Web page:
The Mystique of the Regent Diamond
The famed Diamond evokes enigmatic reverence for the gemstone. The gemstone’s origin is unclear with several competing theories floating around, none backed by reliable evidence. The Regent Diamond is on display at the Louvre Museum in Paris, drawing millions of visitors each year.
It is believed that the Regent Diamond was mined by an enslaved man in the Kollur Mines, on the bank of the Krishna River, in the Golconda Sultanate of India. The man kept it concealed. Following the siege of Golconda, spearheaded by the Mughal Emperor Aurangzeb, who had led his forces to bring down the Qutb Shahi ruler of the region, the formerly enslaved man made his way to the Indian coast to flee the ensuing violence. Once there, he met an English sea captain, offering him half of all the proceeds made on the sale of the diamond in exchange for safe passage out of India. However, as luck would have it for the poor enslaved man, the sea captain betrayed him, eventually selling the diamond to an eminent Indian diamond merchant named Jamchand.
The Regent Diamond was thereafter sold by Jamchand to Thomas Pitt, the British Governor of Fort St. George. This transaction is evidenced by a letter Pitt wrote to his agent in London. He writes, “... This accompanies the model of a Stone (the Diamond) I have lately seen; it weighs Mang. 303 and carrtts 426. It is of excellent crystalline water without any fowles.” Pitt also claimed he had acquired the Diamond for 48,000 pagodas (a unit of currency then used in Fort St. George). He surreptitiously dispatched the Diamond hidden in the heel of his son Robert's shoe, who was aboard the departing ship, East Indiaman Loyal Cooke, which left for London, from Madras in 1702. It was there that it was later sent for polishing by the diamond cutter Harris, between 1704 and 1706. The high-precision work took two years, costing an eye-watering sum of money.
Away from home, in Europe
Pitt relentlessly attempted to sell the now cushion-cut gemstone to members of the European royalty including Louis IV of France, yet to no avail. Finally, in 1717, French Regent, Philippe II, Duke of Orléans, purchased it at the urging of his close friend, Louis de Rouvroy, duc de Saint-Simon. It was thereafter placed by him under the custody of the French Crown.
Its regal sheen encouraged the French to have the gemstone set into the crown of Louis XV for his coronation and then into a new crown for the coronation of his successor, Louis XVI. It was also used to adorn Louis XVI’s wife, Marie Antoinette.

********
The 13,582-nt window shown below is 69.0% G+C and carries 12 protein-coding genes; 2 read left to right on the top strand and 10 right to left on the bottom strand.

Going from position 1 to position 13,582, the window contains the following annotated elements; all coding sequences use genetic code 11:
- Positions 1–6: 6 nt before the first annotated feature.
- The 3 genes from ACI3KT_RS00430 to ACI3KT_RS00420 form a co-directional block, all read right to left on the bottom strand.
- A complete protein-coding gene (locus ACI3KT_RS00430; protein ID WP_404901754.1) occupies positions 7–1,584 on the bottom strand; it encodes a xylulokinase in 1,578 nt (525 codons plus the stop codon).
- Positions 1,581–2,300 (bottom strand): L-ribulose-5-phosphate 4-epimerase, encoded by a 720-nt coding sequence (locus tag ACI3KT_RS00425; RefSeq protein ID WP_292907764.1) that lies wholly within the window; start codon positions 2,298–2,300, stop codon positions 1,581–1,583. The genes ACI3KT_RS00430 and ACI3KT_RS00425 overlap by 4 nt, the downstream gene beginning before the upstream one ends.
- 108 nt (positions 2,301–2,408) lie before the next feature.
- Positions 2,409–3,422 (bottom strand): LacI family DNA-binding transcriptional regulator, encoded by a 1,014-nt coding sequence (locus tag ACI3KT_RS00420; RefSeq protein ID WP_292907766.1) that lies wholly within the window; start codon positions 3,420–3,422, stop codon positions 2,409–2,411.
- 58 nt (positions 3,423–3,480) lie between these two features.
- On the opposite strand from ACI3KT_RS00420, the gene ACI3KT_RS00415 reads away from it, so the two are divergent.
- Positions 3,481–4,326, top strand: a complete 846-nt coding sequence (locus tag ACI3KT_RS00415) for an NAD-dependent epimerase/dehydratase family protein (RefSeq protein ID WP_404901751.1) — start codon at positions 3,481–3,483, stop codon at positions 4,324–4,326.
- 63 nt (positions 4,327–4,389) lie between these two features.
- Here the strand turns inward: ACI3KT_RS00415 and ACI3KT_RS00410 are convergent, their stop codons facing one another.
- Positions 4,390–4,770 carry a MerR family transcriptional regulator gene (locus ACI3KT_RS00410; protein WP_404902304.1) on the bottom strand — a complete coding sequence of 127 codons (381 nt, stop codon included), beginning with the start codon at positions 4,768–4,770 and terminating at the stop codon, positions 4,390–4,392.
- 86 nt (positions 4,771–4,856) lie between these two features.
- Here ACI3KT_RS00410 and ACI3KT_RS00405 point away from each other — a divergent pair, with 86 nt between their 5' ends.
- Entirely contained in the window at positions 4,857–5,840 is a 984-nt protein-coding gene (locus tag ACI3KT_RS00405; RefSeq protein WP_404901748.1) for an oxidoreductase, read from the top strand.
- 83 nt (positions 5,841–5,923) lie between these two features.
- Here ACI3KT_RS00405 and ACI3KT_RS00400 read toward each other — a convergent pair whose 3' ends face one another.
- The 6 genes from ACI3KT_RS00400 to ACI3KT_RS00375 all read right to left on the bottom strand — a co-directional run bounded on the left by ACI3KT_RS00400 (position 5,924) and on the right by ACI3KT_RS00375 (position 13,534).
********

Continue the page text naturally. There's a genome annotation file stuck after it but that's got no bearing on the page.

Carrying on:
After the fall of the French monarchy, during the French revolution (1789-1799), the Diamond along with several others from the French Crown’s collection was stolen. Fortunately, it was safely recovered later.
For a brief period during the revolution, it was used to finance military expenses: in 1797-1798 it was pledged to the Berlin entrepreneur Sigmund Otto Joseph von Treskow, and in 1798-1801 to the Dutch banker Vandenberg in Amsterdam. In 1801, the gemstone was permanently redeemed by the then ruler of France, Napoleon Bonaparte.
In 1812, it appeared on Bonaparte's two-edged sword, which was crafted by Marie-Etienne Nitot. But after Napoleon's exile from France in 1815, his second wife, Archduchess Marie Louise of Austria, took the Diamond with her. Her father, Austrian Emperor Francis I, later placed it back under the custody of the French Crown. Thereafter, the diamond was set into the crowns of Louis XVIII, Charles X and Napoleon III.
Today, it is part of a collection in the French Royal Treasury at the Louvre Museum. The diamond has been on display there since 1887.
Legend of the Diamond’s curse
Due to a plethora of misfortunes that trailed its itinerary, the Regent Diamond was said to be cursed. The most startling of which happens to be Bonaparte’s rapid downfall after he had it set into his sword.
After the fiery French revolution, an unstable France was in need of an able leader who could give a sense of direction to the country. Napoleon Bonaparte’s charisma endeared him to his countrymen, who openly welcomed his rule despite having ousted another emperor just about a decade ago. He quickly expanded the border of his empire. Bonaparte, a gifted geo-political strategist, rapidly set to work establishing the Confederation of the Rhine, under which he consolidated the largely disintegrated German kingdoms, annexed Holland and Rome, and founded the Grand Duchy of Warsaw in Poland. Soon Napoleon’s empire brought 70 million Europeans under his rule. Consequently, his might created discomfort among other European emperors who feared Bonaparte may attack their empire. This coupled with other of Bonaparte's costly military mistakes led to France getting embroiled in a high-cost contest, the Battle of Waterloo. It saw Britain, Austria, Prussia and Russia banding together to take on France. In January 1814 France was being attacked on all its frontiers. The anti-French allies announced that they planned to go all out against the rebeling French emperor since in November 1813 he had rejected the peace terms offered by the Austrian foreign minister Klemens, Fürst von Metternich, which would have preserved the natural frontiers of France. After months of grueling conditions, the battle ended in a humiliating defeat for Bonaparte. On June 22, 1815 he was forced to abdicate and sent into exile far from Europe, never to hold power again. Napoleon Bonaparte eventually died a lonely death in the island of Saint Helena on 5th May 1821.